Tuesday, June 23, 2015

Karakalpak Separatists in Uzbekistan Want Their Republic to Join Kazakhstan or Russia

Paul Goble

            Staunton, June 23 – Inspired by “the Crimean precedent” according to one Kazakhstan commentator, the Karakalpak national movement has announced that it wants its republic, now an autonomous republic within Uzbekistan, to be transferred either to Kazakhstan or to the Russian Federation.

            Writing for Kursiv.kz, Askar Muminov says that the Karakalpakistan separatist movement which he suggests arose in the wake of Russia’s annexation of Crimea is becoming more active and has now appealed to the World Bank not to give money to Tashkent because the Uzbek government will steal it rather than spending it for the needs of the population (kursiv.kz/news/details/obshestvo/karakalpakskie_separatisty_khotyat_v_kazakhstan/).

                He suggests that the efforts of the Karakalpaks to re-unite with Kazakhstan are “partially explicable” by the fact that from the 15th century to 1924, their territory lay within the boundaries of historically Kazakh areas. Only in 1925 was their land put within the Kyrgyz ASSR; and only in 1936 did it become part of the Uzbek SSR.

            In Soviet times, Muminov continues, the standard of living in Uzbekistan and consequently of Karakalpakia was higher than that in Kazakhstan and so the Karakalpaks were happy to live under Tashkent.  There was almost no interest in separatism, but the disappearance of the Aral Sea and the collapse of the standard of living in Karakalpakia at the end of Soviet times changed that.

            In 1992, Karakalpakia became “independent within Uzbekistan” but that “independence,” Muminov says, was “extremely conditional.” It did give the Karakalpaks the constitutional right of secession, something that the union republics had had in Soviet times from the USSR, but few other rights and powers.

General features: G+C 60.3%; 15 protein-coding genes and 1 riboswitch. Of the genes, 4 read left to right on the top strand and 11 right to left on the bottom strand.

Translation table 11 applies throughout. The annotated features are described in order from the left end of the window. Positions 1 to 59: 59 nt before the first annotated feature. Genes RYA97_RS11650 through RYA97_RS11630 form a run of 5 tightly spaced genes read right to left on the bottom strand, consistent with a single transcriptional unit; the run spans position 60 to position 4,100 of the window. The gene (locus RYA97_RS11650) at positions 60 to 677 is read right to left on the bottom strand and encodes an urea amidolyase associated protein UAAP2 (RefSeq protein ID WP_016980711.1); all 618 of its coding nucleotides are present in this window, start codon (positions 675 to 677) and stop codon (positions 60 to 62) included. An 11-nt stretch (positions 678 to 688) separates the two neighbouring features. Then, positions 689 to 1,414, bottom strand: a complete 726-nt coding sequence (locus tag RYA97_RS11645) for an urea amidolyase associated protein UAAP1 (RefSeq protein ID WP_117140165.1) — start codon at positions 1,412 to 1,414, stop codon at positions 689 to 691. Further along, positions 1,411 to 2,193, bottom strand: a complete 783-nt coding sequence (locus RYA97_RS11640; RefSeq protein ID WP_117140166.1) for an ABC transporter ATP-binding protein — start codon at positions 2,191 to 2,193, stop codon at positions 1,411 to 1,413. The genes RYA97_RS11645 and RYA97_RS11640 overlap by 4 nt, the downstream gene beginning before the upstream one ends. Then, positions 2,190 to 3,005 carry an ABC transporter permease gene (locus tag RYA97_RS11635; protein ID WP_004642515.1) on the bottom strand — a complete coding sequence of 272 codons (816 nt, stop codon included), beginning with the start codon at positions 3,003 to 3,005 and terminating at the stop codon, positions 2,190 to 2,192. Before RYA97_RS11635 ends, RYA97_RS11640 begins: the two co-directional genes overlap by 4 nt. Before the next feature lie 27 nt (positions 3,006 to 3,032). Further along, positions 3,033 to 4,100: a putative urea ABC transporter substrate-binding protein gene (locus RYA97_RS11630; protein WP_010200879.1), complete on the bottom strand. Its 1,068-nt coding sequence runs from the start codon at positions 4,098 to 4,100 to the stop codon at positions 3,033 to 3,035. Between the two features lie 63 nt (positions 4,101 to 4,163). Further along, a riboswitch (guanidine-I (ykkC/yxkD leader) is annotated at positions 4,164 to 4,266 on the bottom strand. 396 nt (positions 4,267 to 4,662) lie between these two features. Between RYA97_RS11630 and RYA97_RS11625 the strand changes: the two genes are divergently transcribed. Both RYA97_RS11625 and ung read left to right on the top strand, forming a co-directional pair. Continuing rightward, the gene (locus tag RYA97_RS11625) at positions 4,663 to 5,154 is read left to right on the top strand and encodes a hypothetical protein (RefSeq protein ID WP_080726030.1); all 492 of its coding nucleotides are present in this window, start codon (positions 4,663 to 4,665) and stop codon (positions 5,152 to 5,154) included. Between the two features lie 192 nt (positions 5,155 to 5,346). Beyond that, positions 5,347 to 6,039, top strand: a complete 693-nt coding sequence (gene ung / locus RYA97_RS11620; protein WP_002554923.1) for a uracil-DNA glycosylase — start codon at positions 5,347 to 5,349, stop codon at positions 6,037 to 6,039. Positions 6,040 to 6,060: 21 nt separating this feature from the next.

Over the last two decades, the Kazakh writer says, the standard of living in Kazakhstan rose while that in Karakalpakia fell; and consequently, some Karakalpaks began to talk about having their republic return to Kazakhstan. But Uzbek President Islam Karimov used force to crack down on any expressions of such desires.

            But apparently, Muminov continues, “the experience of Russia in Crimea has now inspired the newly declared separatists” among the Karakalpaks. At least, that is suggested by the fact that they became more active precisely when Russia moved to annex Crimea in the spring of last year.

            The rise of Karakalpak separatism at that time helps to explain why Tashkent reacted so angrily to Moscow’s Anschluss of Crimea and demanded that Moscow respect “the territorial integrity of Ukraine,” Muminov suggests. And that interpretation is strengthened by the fact that on April 28, 2014, Karimov visited Karakalpakia and talked about the need for stability.

            Since that time, Uzbek security forces have come down hard on any manifestation of Karakalpak separatism, even though Tashkent’s official position is that it doesn’t exist, a position that is untenable given the amount of activity reported and the fact that social and economic conditions there are so appalling.

            Some analysts suggest, Muminov continues, that Moscow may be behind the separatist movement in order to put pressure on Tashkent to join the Eurasian Economic Union or alter its relations with the West.  Others suggest that other countries may have a hand in it because of an interest in oil pipeline routes.

            Alisher Khamidov, a specialist at the Institute for Economic Research on Central Asia, says that separatism in Karakalpakia has been around for a long time but that Kazakhstan is not interested in acquiring it.  Unlike Moscow, he says, Astana “does not suffer from a desire ‘to assemble Kazakh lands.’” Moreover, unlike Crimea, Karakalpakia is very poor.

            Another reason for the rise of separatist activity, of course, may be the approaching elections in Uzbekistan. According to Khamidov, some in Tashkent may hope to use the Karakalpak separatist card to put pressure on one or another contenders for power, even though Karimov seems certain to remain in office.

            Emil Razzakov, another political analyst, says that Kazakhstan has no interest in promoting Karakalpak separatism because any instability there would threaten the entire region.  He urges Astana to ignore any statements coming out of Nukus, the capital of Karakalpakia. But he and others, like Aleksey Malashenko of Carnegie Moscow, link what is happening to Crimea.

            In Malashenko’s words, by getting involved in the Ukrainian peninsula, “Russia has opened a Pandora’s box and set in train mechanisms for both domestic and foreign separatism.” What is happening in Karakalpakia could easily spread to other regions within the borders of the Russian Federation and elsewhere.


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